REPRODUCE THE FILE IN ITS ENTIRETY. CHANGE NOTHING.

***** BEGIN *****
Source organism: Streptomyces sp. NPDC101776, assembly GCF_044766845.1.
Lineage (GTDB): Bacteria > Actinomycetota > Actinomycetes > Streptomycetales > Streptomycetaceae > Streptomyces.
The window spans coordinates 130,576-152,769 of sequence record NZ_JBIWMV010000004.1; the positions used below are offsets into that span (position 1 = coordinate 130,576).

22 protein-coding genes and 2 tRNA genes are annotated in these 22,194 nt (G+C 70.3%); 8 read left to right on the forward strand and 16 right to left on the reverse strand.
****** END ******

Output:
Source organism: Streptomyces sp. NPDC101776, assembly GCF_044766845.1.
Lineage (GTDB): Bacteria > Actinomycetota > Actinomycetes > Streptomycetales > Streptomycetaceae > Streptomyces.
The window spans coordinates 130,576-152,769 of sequence record NZ_JBIWMV010000004.1; the positions used below are offsets into that span (position 1 = coordinate 130,576).

22 protein-coding genes and 2 tRNA genes are annotated in these 22,194 nt (G+C 70.3%); 8 read left to right on the forward strand and 16 right to left on the reverse strand.